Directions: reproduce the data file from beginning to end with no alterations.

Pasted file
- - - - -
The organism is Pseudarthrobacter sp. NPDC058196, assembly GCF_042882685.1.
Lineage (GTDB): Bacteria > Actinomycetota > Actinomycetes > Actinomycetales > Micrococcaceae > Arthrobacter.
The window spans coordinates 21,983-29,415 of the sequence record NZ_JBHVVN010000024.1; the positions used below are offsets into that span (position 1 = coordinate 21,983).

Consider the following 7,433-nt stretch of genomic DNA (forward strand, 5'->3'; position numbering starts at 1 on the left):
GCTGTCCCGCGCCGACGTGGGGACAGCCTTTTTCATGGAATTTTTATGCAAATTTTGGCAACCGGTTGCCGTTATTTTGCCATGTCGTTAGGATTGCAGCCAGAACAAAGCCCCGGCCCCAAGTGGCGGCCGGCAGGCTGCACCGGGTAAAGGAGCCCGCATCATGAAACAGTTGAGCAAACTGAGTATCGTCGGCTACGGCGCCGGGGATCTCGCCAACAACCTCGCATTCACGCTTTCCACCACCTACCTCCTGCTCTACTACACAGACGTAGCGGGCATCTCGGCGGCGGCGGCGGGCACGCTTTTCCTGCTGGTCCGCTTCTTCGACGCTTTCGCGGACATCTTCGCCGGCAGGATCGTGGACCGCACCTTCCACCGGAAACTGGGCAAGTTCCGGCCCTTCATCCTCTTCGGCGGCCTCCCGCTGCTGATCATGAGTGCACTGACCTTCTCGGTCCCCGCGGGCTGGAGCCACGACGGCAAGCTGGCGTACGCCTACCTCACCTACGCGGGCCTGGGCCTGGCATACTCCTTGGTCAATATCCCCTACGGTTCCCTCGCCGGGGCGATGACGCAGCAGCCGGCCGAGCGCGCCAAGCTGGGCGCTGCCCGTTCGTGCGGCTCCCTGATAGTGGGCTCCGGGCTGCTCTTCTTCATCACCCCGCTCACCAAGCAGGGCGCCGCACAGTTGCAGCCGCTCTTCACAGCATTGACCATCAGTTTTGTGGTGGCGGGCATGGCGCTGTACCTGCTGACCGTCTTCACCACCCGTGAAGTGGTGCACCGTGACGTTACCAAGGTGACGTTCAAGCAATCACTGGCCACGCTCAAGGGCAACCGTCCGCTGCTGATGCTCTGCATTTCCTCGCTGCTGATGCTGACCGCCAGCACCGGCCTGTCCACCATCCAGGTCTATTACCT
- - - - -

The organism is Pseudarthrobacter sp. NPDC058196, assembly GCF_042882685.1.
Lineage (GTDB): Bacteria > Actinomycetota > Actinomycetes > Actinomycetales > Micrococcaceae > Arthrobacter.
The window spans coordinates 21,983-29,415 of the sequence record NZ_JBHVVN010000024.1; the positions used below are offsets into that span (position 1 = coordinate 21,983).

Consider the following 7,433-nt stretch of genomic DNA (forward strand, 5'->3'; position numbering starts at 1 on the left):
GCTGTCCCGCGCCGACGTGGGGACAGCCTTTTTCATGGAATTTTTATGCAAATTTTGGCAACCGGTTGCCGTTATTTTGCCATGTCGTTAGGATTGCAGCCAGAACAAAGCCCCGGCCCCAAGTGGCGGCCGGCAGGCTGCACCGGGTAAAGGAGCCCGCATCATGAAACAGTTGAGCAAACTGAGTATCGTCGGCTACGGCGCCGGGGATCTCGCCAACAACCTCGCATTCACGCTTTCCACCACCTACCTCCTGCTCTACTACACAGACGTAGCGGGCATCTCGGCGGCGGCGGCGGGCACGCTTTTCCTGCTGGTCCGCTTCTTCGACGCTTTCGCGGACATCTTCGCCGGCAGGATCGTGGACCGCACCTTCCACCGGAAACTGGGCAAGTTCCGGCCCTTCATCCTCTTCGGCGGCCTCCCGCTGCTGATCATGAGTGCACTGACCTTCTCGGTCCCCGCGGGCTGGAGCCACGACGGCAAGCTGGCGTACGCCTACCTCACCTACGCGGGCCTGGGCCTGGCATACTCCTTGGTCAATATCCCCTACGGTTCCCTCGCCGGGGCGATGACGCAGCAGCCGGCCGAGCGCGCCAAGCTGGGCGCTGCCCGTTCGTGCGGCTCCCTGATAGTGGGCTCCGGGCTGCTCTTCTTCATCACCCCGCTCACCAAGCAGGGCGCCGCACAGTTGCAGCCGCTCTTCACAGCATTGACCATCAGTTTTGTGGTGGCGGGCATGGCGCTGTACCTGCTGACCGTCTTCACCACCCGTGAAGTGGTGCACCGTGACGTTACCAAGGTGACGTTCAAGCAATCACTGGCCACGCTCAAGGGCAACCGTCCGCTGCTGATGCTCTGCATTTCCTCGCTGCTGATGCTGACCGCCAGCACCGGCCTGTCCACCATCCAGGTCTATTACCT